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Mexico City

Neil, Margie, Don and I fly to Mexico City. The airport seems to have an unusually high police presence, many in riot gear. Our driver informs us that they are expecting trouble.

It’s November 20 – Revolution Day, the perfect day for a protest. The Mexican people have a few things to protest about, at the top of the list is the fate of 43 students, missing since September.

The students are now believed to have been executed. Their abduction resulted in the arrest of the City Mayor and his wife. Protests have broken out across the country.

We are warned not to venture into the Centro Historico that night. The news reports show that most of the activity culminated at the Plaza de la Constitución.

We ventured a look the following day, there was no sign of any disturbance. It was like: OK, you’ve had your fun, now go home and we’ll clean-up.

Mexico City confronts all your senses: it’s crowded, chaotic and polluted. It reminds me of Asia, the hustle and bustle on the streets and the erratic crazy driving.

Apparently you don’t need to sit a driving test or take any lessons. Just pay the US$45 license fee and it’s straight on to the road, learn as you go!  Not suprising, the road toll in Mexico is outrageous.

Word of advice: belt-up and hold on when you get in a taxi!

The city sits at an altitude of 2,240m, high enough to induce the effects of altitude sickness. Something I have never suffered from until now!

It also sits in a valley, with a intoxicating haze hanging over it. It rates in the top 10 most polluted cities in the world.

All this aside, it is also an enticing city, we found it surprisingly charming. It’s many layers require more than 2/3 days to unwrap.

We however, have only three days to explore the city with Neil and Margie. Then they head home and we join the first organised tour of our trip.

Aside from wandering through the Centro Historico and ticking off the regular tourist spots, the highlight in our exploration has to be Mexican Food Tours.

The tour explores Polanco, a trendy cosmopolitan neighborhood. Our host, Connie was fantastic; passionate and knowledgable about food, Mexican history and culture.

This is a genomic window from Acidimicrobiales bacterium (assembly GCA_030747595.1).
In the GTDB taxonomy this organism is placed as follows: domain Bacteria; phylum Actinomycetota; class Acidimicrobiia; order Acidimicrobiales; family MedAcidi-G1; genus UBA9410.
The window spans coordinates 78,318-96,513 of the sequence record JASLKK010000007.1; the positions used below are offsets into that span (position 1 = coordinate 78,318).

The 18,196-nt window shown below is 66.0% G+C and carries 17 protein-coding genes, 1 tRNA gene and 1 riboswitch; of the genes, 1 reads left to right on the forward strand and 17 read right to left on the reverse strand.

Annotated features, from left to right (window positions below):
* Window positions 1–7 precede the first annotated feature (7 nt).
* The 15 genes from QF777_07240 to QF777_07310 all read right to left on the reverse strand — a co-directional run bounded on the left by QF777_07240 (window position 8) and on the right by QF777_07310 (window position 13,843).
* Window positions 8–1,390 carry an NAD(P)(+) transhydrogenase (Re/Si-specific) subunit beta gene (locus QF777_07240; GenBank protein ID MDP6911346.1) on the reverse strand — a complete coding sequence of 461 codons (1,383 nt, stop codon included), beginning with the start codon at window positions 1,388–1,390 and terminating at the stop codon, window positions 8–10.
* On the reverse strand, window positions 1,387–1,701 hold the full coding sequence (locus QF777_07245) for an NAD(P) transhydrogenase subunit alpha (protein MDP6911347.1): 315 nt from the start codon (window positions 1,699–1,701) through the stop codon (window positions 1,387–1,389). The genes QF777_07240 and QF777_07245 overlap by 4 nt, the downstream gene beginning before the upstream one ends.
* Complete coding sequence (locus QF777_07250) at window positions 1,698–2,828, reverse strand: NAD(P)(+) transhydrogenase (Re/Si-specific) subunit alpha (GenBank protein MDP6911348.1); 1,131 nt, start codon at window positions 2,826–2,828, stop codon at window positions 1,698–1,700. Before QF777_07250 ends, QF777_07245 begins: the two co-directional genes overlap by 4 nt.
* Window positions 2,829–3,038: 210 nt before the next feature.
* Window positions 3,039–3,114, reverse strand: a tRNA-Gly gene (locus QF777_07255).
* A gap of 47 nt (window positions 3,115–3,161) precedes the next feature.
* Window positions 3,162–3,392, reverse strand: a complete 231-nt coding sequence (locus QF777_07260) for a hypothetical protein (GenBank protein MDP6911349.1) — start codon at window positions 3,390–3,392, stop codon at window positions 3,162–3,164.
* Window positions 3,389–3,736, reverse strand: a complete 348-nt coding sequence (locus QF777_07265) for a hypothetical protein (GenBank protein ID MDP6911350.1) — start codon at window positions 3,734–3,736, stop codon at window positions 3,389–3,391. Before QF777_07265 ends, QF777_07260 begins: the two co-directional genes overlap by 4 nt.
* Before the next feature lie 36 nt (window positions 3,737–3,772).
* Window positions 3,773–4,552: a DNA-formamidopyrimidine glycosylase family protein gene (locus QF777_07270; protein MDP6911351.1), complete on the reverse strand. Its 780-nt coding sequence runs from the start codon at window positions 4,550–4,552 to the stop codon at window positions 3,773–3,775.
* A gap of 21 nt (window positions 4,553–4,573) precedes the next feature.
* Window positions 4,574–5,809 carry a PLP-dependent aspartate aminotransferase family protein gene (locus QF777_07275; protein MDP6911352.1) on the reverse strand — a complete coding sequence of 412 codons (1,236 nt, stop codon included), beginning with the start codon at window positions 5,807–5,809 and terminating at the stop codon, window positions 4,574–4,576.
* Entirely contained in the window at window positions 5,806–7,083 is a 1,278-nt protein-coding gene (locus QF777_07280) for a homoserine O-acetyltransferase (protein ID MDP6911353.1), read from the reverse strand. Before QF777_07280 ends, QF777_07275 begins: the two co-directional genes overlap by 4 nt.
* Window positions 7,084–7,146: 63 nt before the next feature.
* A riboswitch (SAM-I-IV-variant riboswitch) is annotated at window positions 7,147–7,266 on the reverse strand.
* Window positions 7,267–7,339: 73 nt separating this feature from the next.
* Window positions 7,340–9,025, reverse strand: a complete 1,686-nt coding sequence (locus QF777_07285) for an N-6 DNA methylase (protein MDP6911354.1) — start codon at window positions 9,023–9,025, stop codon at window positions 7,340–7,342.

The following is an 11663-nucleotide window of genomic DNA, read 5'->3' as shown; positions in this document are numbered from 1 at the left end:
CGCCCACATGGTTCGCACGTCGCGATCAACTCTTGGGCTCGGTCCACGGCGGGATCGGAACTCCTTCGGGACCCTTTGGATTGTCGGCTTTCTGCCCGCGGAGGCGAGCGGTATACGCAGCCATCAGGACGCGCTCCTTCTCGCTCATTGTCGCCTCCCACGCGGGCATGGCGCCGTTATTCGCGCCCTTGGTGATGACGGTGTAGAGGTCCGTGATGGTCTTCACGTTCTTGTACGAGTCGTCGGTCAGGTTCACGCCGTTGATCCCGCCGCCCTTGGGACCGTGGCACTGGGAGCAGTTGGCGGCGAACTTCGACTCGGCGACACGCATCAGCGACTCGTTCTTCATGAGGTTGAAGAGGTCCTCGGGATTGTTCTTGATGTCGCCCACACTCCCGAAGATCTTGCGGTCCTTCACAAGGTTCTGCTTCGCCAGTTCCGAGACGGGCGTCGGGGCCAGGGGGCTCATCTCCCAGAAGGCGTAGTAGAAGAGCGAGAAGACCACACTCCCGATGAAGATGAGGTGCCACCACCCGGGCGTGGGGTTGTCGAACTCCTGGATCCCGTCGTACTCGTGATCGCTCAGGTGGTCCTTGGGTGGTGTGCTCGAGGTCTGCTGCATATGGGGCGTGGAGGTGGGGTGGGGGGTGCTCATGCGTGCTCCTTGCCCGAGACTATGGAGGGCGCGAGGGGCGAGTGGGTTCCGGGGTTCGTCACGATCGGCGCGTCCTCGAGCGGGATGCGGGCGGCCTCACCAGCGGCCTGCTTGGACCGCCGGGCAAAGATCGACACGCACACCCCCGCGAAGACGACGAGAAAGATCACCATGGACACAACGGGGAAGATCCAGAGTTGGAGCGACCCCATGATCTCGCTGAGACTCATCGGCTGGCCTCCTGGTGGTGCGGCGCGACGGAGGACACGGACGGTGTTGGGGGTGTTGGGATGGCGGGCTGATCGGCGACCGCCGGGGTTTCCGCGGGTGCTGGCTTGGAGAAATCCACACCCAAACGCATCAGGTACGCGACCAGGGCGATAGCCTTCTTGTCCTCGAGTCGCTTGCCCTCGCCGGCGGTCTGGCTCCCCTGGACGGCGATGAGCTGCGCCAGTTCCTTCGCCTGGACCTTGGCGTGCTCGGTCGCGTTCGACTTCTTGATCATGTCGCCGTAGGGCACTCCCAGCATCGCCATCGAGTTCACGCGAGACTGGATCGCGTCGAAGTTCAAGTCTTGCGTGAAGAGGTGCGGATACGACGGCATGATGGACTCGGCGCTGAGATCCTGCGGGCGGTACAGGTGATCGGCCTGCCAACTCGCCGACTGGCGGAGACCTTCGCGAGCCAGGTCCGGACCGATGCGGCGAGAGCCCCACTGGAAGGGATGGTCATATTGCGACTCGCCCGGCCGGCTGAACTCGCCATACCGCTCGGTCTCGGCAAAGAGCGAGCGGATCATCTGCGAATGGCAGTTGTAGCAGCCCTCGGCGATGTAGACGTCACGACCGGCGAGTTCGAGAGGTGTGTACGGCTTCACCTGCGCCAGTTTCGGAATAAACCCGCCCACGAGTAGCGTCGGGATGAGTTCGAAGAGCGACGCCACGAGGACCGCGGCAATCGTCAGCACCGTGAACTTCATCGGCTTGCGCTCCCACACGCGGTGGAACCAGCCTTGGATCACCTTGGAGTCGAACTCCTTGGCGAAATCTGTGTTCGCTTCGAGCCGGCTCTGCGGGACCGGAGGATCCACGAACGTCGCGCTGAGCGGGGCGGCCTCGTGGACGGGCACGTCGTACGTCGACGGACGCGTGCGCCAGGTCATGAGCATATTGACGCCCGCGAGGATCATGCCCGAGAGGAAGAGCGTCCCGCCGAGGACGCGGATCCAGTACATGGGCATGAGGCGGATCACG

We had such a great time with Connie, we invited her for a drink afterwards. She took us to Jules Basement a ‘speakeasy’ bar. The bouncer secrets us through a coolroom door positioned at the back of a taco restaurant.

We decend down into a strikingly modern bar. Large white skulls encased in glass serve as tables and the walls are covered with black leather panels. It serves a range of exotic and traditional cocktails.

Connie provided us with further recommendations on places to eat in the city. We followed her recommendations for breakfast and dinner the following night. Enjoying both.

Well, it’s time to bid farewell to Neil and Margie who are the last of Don’s birthday crew to leave the party. It’s been a long party!

Don and I spend our last day on the Hop-on-off bus.  We’ve now done a few of these around the world and always find it a good way to get an overview of the city.

We leave the bus at Coyoacan, one of the 16 boroughs.  It’s a charming part of the city, with cobblestone streets, colonial mansions and colourful villas.

The local markets overflow with fresh produce with colourful piñatas hanging from the roof.  Tantalizing smells linger in the air from the food vendors cooking up fresh  mexican fare.

Also in the area is the former home, now museum, of artist and  international icon; Frida Kahlo.  Her self portraits feature on bags, t-shirts and other tourist memorabilia you find throughout Mexico.

Frida has been described as “one of history’s grand divas…a tequila-slamming, dirty joke-telling smoker.  She was renowned for her lavish indigenous dress and festive dinner parties, she hosted for the likes of Leon Trotsky and Nelson Rockefeller.

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